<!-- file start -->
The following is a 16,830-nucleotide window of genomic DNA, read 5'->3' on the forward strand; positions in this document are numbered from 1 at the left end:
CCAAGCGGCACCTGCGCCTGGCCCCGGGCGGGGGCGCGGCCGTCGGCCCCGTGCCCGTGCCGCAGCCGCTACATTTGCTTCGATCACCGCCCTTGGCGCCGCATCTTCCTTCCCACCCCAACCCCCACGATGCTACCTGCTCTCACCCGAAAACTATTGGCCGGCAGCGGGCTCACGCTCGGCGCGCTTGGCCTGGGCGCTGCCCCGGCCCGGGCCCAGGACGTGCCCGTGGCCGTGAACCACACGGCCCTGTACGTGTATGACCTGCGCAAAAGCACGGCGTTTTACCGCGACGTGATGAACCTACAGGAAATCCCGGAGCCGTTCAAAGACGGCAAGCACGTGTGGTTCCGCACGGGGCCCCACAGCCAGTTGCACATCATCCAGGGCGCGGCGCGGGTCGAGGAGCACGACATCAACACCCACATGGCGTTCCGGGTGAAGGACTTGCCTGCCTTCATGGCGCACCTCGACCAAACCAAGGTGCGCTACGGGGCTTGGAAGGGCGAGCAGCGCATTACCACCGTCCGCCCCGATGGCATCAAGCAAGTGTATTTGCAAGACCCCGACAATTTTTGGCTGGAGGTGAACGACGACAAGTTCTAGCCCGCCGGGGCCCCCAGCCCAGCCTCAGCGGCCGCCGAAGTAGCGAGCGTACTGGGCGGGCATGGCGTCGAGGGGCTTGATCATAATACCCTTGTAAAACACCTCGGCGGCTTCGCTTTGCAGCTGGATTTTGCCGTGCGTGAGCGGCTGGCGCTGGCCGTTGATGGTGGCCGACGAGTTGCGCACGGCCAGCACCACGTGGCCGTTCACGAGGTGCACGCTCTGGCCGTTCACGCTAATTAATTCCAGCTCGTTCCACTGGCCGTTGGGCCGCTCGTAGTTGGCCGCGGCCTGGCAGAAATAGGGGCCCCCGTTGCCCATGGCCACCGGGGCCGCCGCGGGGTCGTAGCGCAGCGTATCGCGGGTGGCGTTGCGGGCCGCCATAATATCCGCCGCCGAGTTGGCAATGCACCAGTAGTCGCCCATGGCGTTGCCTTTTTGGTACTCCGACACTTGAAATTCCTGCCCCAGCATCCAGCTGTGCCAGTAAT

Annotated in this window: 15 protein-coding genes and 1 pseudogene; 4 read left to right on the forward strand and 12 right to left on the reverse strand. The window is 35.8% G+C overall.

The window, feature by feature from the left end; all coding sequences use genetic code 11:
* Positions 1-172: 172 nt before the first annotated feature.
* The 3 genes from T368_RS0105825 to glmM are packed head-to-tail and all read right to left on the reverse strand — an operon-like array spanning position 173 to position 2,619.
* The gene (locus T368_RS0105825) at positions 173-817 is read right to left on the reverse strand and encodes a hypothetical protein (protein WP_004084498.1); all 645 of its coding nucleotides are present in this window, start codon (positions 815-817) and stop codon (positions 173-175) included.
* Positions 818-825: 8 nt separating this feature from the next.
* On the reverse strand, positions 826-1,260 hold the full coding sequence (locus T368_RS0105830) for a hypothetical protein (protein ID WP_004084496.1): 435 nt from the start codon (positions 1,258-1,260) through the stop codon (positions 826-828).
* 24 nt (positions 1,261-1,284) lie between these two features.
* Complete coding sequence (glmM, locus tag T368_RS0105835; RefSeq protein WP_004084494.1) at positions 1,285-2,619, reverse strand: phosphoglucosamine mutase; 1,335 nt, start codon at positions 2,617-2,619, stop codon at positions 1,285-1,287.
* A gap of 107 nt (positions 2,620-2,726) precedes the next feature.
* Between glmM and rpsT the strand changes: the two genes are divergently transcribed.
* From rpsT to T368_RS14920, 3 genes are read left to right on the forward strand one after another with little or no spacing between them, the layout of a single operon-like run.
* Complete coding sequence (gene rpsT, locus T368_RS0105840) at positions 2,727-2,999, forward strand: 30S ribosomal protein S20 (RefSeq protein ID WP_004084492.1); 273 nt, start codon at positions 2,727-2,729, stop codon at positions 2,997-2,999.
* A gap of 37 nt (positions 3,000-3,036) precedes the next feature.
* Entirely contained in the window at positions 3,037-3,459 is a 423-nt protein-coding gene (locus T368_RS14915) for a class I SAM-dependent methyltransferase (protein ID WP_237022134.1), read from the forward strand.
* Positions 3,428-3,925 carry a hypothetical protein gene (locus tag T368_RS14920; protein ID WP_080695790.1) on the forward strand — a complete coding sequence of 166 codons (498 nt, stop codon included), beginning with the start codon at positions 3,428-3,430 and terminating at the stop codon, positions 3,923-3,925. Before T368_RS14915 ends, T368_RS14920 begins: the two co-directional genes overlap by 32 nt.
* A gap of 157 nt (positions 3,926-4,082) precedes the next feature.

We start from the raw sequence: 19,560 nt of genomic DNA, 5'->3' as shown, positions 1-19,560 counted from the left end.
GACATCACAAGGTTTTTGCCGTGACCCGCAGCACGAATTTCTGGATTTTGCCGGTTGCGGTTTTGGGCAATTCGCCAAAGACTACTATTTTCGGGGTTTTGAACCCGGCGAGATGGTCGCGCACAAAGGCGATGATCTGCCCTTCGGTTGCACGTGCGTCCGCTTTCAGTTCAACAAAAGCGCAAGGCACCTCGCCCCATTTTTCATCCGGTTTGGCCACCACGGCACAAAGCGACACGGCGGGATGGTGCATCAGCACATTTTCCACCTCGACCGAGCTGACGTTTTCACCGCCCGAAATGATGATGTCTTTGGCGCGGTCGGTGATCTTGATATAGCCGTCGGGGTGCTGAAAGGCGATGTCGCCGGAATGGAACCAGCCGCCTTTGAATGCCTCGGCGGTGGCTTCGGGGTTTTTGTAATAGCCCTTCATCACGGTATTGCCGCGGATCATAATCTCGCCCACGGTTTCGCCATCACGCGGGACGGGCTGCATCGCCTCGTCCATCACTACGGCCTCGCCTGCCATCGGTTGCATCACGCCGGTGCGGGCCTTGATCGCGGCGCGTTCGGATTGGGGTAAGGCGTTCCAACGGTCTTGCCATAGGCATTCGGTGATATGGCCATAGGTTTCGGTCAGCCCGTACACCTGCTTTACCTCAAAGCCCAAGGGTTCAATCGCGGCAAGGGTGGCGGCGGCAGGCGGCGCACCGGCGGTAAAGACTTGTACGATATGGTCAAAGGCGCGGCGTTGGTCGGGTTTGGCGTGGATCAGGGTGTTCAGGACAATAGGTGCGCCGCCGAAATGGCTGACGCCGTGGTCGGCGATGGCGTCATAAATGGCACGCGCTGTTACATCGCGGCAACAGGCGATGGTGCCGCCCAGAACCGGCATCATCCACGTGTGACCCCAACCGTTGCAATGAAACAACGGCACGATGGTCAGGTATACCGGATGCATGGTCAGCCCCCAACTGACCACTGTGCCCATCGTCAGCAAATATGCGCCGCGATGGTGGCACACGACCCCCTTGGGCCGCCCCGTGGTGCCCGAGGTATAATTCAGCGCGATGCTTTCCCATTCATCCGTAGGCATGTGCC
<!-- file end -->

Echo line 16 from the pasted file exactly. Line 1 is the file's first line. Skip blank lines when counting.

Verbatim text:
* A gap of 37 nt (positions 3,000-3,036) precedes the next feature.